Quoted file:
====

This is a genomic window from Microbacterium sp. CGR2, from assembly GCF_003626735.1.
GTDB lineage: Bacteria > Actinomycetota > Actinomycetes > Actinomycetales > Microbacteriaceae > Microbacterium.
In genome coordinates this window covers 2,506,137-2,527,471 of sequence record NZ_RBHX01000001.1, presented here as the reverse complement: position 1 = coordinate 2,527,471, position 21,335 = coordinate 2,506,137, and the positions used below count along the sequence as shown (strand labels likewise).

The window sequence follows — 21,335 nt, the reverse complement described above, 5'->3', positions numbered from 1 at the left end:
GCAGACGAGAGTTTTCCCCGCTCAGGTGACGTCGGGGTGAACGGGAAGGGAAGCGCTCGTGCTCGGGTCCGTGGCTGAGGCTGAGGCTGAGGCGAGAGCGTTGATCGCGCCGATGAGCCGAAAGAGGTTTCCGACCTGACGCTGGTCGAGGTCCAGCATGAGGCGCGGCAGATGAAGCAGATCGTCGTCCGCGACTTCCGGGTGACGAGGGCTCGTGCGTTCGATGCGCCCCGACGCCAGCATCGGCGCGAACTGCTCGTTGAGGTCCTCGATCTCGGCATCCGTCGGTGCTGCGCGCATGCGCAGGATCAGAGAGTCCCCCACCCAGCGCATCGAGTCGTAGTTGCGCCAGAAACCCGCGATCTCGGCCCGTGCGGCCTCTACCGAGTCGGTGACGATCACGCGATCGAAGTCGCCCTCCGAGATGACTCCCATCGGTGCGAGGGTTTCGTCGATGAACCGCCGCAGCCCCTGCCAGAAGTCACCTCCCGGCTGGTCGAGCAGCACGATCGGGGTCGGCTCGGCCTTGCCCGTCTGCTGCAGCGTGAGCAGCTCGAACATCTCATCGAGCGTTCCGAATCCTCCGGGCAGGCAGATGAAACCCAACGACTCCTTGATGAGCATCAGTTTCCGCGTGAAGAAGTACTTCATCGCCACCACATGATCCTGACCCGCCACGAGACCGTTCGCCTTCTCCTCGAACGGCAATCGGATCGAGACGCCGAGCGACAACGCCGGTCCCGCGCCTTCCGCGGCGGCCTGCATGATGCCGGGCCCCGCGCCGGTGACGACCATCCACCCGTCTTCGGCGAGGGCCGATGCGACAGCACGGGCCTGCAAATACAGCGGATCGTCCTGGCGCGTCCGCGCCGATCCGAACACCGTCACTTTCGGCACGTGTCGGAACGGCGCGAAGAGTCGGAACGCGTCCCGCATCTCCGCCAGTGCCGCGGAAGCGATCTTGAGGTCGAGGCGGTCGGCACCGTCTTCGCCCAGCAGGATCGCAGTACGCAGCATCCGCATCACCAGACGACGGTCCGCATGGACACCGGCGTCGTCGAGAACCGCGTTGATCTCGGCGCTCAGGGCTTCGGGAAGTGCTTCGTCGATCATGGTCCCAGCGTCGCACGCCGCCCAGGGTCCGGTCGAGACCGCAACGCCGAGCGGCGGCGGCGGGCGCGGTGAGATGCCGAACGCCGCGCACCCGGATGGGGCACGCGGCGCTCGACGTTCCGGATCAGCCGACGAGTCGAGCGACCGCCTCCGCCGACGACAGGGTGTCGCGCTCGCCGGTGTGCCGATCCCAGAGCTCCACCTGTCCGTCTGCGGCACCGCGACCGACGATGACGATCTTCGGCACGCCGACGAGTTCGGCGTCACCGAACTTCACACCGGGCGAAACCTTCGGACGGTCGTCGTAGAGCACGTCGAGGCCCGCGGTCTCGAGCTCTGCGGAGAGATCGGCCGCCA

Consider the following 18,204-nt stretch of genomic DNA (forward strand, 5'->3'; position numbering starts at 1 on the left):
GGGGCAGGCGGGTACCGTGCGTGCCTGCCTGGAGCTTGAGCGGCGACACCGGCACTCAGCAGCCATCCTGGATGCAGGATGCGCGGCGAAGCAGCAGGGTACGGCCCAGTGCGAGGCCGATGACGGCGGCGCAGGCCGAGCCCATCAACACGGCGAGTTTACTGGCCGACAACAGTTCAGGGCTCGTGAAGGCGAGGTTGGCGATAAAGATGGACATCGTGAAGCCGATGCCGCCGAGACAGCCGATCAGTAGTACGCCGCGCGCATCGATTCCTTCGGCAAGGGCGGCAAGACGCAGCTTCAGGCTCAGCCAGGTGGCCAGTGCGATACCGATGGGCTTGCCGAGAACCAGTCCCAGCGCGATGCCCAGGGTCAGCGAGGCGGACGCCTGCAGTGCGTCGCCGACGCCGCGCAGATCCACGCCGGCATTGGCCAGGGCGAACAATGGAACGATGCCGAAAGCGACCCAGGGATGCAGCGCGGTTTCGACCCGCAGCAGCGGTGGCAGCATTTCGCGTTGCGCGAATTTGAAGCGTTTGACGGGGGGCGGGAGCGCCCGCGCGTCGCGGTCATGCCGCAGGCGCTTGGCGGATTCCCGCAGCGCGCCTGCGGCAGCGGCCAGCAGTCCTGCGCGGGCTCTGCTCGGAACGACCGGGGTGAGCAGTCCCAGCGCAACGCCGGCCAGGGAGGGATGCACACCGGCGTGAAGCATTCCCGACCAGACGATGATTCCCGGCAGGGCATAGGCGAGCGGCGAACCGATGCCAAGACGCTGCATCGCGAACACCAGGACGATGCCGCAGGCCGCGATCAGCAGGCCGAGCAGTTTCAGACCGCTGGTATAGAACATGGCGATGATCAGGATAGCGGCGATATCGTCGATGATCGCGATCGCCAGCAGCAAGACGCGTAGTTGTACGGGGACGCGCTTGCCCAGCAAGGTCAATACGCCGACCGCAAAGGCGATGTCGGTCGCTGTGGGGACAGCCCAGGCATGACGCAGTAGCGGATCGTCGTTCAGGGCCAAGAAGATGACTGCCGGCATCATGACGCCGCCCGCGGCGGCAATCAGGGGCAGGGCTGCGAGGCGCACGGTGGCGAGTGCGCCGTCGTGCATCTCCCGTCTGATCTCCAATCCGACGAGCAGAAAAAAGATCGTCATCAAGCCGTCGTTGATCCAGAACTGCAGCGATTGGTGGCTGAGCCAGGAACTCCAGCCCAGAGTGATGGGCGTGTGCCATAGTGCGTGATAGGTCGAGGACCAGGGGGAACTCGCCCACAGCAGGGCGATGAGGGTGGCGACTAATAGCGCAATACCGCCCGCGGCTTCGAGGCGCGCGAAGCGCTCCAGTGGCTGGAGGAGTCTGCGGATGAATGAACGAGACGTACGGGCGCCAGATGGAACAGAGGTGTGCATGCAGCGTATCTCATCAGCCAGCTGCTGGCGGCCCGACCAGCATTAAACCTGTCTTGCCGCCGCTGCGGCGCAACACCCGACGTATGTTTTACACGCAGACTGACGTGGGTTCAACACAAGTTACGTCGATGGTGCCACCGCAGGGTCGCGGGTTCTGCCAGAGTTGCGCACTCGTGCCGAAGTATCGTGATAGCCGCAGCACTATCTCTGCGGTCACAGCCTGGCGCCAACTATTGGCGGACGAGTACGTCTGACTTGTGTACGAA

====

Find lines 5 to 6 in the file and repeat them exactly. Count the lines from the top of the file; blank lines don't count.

GCAGACGAGAGTTTTCCCCGCTCAGGTGACGTCGGGGTGAACGGGAAGGGAAGCGCTCGTGCTCGGGTCCGTGGCTGAGGCTGAGGCTGAGGCGAGAGCGTTGATCGCGCCGATGAGCCGAAAGAGGTTTCCGACCTGACGCTGGTCGAGGTCCAGCATGAGGCGCGGCAGATGAAGCAGATCGTCGTCCGCGACTTCCGGGTGACGAGGGCTCGTGCGTTCGATGCGCCCCGACGCCAGCATCGGCGCGAACTGCTCGTTGAGGTCCTCGATCTCGGCATCCGTCGGTGCTGCGCGCATGCGCAGGATCAGAGAGTCCCCCACCCAGCGCATCGAGTCGTAGTTGCGCCAGAAACCCGCGATCTCGGCCCGTGCGGCCTCTACCGAGTCGGTGACGATCACGCGATCGAAGTCGCCCTCCGAGATGACTCCCATCGGTGCGAGGGTTTCGTCGATGAACCGCCGCAGCCCCTGCCAGAAGTCACCTCCCGGCTGGTCGAGCAGCACGATCGGGGTCGGCTCGGCCTTGCCCGTCTGCTGCAGCGTGAGCAGCTCGAACATCTCATCGAGCGTTCCGAATCCTCCGGGCAGGCAGATGAAACCCAACGACTCCTTGATGAGCATCAGTTTCCGCGTGAAGAAGTACTTCATCGCCACCACATGATCCTGACCCGCCACGAGACCGTTCGCCTTCTCCTCGAACGGCAATCGGATCGAGACGCCGAGCGACAACGCCGGTCCCGCGCCTTCCGCGGCGGCCTGCATGATGCCGGGCCCCGCGCCGGTGACGACCATCCACCCGTCTTCGGCGAGGGCCGATGCGACAGCACGGGCCTGCAAATACAGCGGATCGTCCTGGCGCGTCCGCGCCGATCCGAACACCGTCACTTTCGGCACGTGTCGGAACGGCGCGAAGAGTCGGAACGCGTCCCGCATCTCCGCCAGTGCCGCGGAAGCGATCTTGAGGTCGAGGCGGTCGGCACCGTCTTCGCCCAGCAGGATCGCAGTACGCAGCATCCGCATCACCAGACGACGGTCCGCATGGACACCGGCGTCGTCGAGAACCGCGTTGATCTCGGCGCTCAGGGCTTCGGGAAGTGCTTCGTCGATCATGGTCCCAGCGTCGCACGCCGCCCAGGGTCCGGTCGAGACCGCAACGCCGAGCGGCGGCGGCGGGCGCGGTGAGATGCCGAACGCCGCGCACCCGGATGGGGCACGCGGCGCTCGACGTTCCGGATCAGCCGACGAGTCGAGCGACCGCCTCCGCCGACGACAGGGTGTCGCGCTCGCCGGTGTGCCGATCCCAGAGCTCCACCTGTCCGTCTGCGGCACCGCGACCGACGATGACGATCTTCGGCACGCCGACGAGTTCGGCGTCACCGAACTTCACACCGGGCGAAACCTTCGGACGGTCGTCGTAGAGCACGTCGAGGCCCGCGGTCTCGAGCTCTGCGGAGAGATCGGCCGCCA

Consider the following 18,204-nt stretch of genomic DNA (forward strand, 5'->3'; position numbering starts at 1 on the left):